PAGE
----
One might think that low-wage workers and low-income families are the same. But data from the U.S. Census Bureau show that there is only a weak relationship between being a low-wage worker and being poor, for three reasons.

First, many low-wage workers are in higher-income families—workers who are not the primary breadwinners and often contribute a small share of their family's income. Second, some workers in poor families earn higher wages but don't work enough hours. And third, about half of poor families have no workers, in which case a higher minimum wage does no good. This is simple descriptive evidence and is not disputed by economists.
Neumark's basic point is that while the desire to help poor and low-income families is understandable increasing the minimum wage is a misguided way to do it. Other policies need to be looked at. In the US context Neumark suggests using the Earned Income Tax Credit (The United States federal earned income tax credit or earned income credit (EITC or EIC) is a sum deducted from the total amount a taxpayer owes to the state which applies to low to moderate income working individuals and couples—particularly those with children.),
The Earned Income Tax Credit directly targets low-income families, rather than low-wage workers. And my research with William Wascher, using Census Bureau data, shows that a higher EITC boosts incomes of poor families, and even—by encouraging work—leads to more low-income families earning their way out of poverty. The EITC could be made more generous, particularly for childless adults who currently get little from it.

Because the EITC operates through the tax code, it also has the virtue, in this era of rising inequality, of being financed disproportionately by those with the highest incomes. Raising the minimum wage is ineffective on that score because it is paid by those who hire low-wage labor. Some employers of low-wage labor may be rich, but many are not.
Such ideas could be applied to any tax system.

EconTalk for this week

Mike Munger of Duke University talks with EconTalk host Russ Roberts about the sharing economy--companies like Uber, AirBnB, FlightApp, and DogVacay that let people share their houses, cars, or other assets with strangers in exchange for money. These companies dramatically increase the use of resources that would otherwise be idle and disrupt existing services such as hotels and taxis. Topics discussed include the regulatory response to these companies, the politics of that response, and the significance of these new products. The conversation closes with the potential impact of Uber combining with driverless cars to change the automobile industry and cities.

A direct link to the audio is here.

Friday, 4 July 2014

EconTalk for many weeks

Steven Teles of Johns Hopkins University talks with EconTalk host Russ Roberts about kludgeocracy, a term Teles coined in a National Affairs article to describe what Teles sees as the complex and unproductive state of political governance in the United States, particularly at the federal level. Teles argues that various rules and procedures in the Senate and the House allow politicians to slow down legislation in return for favors. Teles argues that both liberals and conservatives have an incentive to favor more transparency and a more streamlined governing process that would get things done.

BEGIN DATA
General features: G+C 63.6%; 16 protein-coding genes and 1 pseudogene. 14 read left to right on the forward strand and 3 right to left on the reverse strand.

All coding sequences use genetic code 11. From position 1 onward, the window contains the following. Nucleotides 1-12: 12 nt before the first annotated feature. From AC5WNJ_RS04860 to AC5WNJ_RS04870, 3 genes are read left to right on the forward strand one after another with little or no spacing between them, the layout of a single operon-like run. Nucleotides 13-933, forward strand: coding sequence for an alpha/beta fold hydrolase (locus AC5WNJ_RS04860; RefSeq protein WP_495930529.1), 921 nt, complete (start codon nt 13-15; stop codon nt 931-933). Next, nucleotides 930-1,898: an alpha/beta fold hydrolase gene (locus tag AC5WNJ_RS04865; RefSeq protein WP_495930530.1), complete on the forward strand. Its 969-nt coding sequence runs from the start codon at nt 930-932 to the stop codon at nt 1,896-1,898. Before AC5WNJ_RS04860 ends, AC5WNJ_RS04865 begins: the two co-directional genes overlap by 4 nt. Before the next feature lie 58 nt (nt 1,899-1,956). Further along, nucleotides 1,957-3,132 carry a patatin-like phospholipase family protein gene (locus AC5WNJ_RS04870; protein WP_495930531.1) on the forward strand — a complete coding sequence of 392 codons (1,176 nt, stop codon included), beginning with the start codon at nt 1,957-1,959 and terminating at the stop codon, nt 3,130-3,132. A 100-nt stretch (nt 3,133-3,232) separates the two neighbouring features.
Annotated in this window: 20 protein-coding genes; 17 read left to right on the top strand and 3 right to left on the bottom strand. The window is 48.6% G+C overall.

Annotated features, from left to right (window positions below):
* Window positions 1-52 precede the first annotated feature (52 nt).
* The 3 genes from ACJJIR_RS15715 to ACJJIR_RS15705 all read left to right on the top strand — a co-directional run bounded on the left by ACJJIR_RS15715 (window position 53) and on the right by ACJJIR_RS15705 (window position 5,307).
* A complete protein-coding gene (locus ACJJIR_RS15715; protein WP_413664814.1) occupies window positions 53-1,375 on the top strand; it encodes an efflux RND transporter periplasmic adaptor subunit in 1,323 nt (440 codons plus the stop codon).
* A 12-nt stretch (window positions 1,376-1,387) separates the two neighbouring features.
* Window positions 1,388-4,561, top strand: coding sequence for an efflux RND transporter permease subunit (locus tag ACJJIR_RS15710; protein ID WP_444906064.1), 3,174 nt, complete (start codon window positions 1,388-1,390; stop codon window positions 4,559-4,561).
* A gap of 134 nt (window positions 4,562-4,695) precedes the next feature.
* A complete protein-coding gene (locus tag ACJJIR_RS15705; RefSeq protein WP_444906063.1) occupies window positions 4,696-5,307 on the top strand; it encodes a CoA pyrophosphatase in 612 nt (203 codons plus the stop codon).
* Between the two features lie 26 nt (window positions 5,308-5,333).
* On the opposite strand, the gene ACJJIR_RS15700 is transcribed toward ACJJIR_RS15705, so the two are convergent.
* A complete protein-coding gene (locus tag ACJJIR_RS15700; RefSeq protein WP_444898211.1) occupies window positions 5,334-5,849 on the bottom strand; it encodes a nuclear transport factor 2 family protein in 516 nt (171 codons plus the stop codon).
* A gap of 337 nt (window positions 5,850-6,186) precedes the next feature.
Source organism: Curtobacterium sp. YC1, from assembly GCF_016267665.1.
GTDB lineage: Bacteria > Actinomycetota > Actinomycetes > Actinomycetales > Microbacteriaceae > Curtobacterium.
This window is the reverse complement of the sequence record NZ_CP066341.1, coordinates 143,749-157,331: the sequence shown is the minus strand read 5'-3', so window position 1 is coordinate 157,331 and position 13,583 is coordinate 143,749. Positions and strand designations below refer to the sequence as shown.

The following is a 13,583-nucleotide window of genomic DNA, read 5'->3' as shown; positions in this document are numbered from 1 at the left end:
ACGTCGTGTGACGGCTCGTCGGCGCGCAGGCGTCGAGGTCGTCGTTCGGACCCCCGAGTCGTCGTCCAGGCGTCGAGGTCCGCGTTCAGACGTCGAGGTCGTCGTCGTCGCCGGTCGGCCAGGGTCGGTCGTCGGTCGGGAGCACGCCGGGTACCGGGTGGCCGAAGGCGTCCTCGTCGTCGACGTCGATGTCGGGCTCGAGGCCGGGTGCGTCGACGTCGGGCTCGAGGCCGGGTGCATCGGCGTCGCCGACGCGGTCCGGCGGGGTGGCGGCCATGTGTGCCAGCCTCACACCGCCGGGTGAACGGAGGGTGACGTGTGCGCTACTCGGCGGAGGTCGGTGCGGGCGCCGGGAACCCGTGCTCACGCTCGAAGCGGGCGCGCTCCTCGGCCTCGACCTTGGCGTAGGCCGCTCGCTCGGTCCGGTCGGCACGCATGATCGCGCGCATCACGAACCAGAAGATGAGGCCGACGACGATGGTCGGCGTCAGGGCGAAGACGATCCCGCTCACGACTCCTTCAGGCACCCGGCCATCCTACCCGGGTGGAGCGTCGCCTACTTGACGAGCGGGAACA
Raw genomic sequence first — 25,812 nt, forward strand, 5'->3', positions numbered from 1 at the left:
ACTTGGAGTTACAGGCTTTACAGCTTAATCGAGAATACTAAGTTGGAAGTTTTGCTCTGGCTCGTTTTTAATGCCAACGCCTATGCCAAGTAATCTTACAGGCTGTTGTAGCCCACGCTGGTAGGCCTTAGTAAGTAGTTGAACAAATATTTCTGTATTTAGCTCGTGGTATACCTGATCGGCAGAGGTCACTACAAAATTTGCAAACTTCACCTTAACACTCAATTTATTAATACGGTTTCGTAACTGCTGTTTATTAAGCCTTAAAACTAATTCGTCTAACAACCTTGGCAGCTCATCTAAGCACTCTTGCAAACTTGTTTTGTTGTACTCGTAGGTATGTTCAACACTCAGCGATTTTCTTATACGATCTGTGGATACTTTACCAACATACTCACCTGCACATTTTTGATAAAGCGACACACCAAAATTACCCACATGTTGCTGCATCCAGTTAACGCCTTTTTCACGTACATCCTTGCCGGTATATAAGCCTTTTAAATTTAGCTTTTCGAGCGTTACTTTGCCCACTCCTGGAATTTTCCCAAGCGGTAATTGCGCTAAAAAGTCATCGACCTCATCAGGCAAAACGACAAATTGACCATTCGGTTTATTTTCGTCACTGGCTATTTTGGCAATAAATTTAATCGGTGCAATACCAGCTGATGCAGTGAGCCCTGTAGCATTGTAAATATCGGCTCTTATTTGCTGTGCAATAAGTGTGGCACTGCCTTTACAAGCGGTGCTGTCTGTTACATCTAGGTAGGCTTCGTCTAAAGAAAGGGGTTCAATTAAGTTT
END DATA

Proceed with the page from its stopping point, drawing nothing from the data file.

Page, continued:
Megan McArdle of Bloomberg View and author of The Up Side of Down talks with EconTalk host Russ Roberts about her book. McArdle argues that failure is a crucial part of success in personal life and in the large economy. Topics covered include the psychology of failure, unemployment, and bankruptcy and parole.

Diane Coyle, author of GDP: A Brief but Affectionate History, talks with EconTalk host Russ Roberts about the history of GDP, its uses, and its abuses. Topics discussed include the origins of GDP in the developed countries, the challenges of measuring the service sector, the challenges of dealing with innovation and product diversity, whether GDP should be supplemented with other measures of human well-being, and the challenges of dealing with internet-based goods that produce a great deal of satisfaction but make a much smaller impact on measured economic activity.

Gavin Andresen, Chief Scientist of the Bitcoin Foundation, talks with EconTalk host Russ Roberts about where Bitcoin has been and where it might be headed in the future. Topics discussed include competing cryptocurrencies such as Dogecoin, the role of the Bitcoin Foundation, the challenges Bitcoin faces going forward, and the mystery of Satoshi Nakamoto.

Charles Marohn, President of Strong Towns, talks with EconTalk host Russ Roberts urban development and what makes a strong town. The two discuss how the post-World War II approach to town and city planning has led to debt problems and wasteful infrastructure investments, and how changes as small as the width of roads make cities more vibrant. Other topics discussed include central Detroit today as a model of city growth, the incentive problems associated with how state and federal infrastructure funds are distributed, and Marohn's efforts to change civil engineers' perspective on growth.

Marc Andreessen, venture capitalist and co-creator of the early web browser Mosaic, talks with EconTalk host Russ Roberts about how success in venture capital is more about winners that you missed and not losers that you backed. Other topics discussed include the rise of the developing world and the smartphone revolution, why Bitcoin is paving the way for innovative uses of the internet, an optimistic view of the future of journalism, changes in the healthcare system, and the future of education around the world.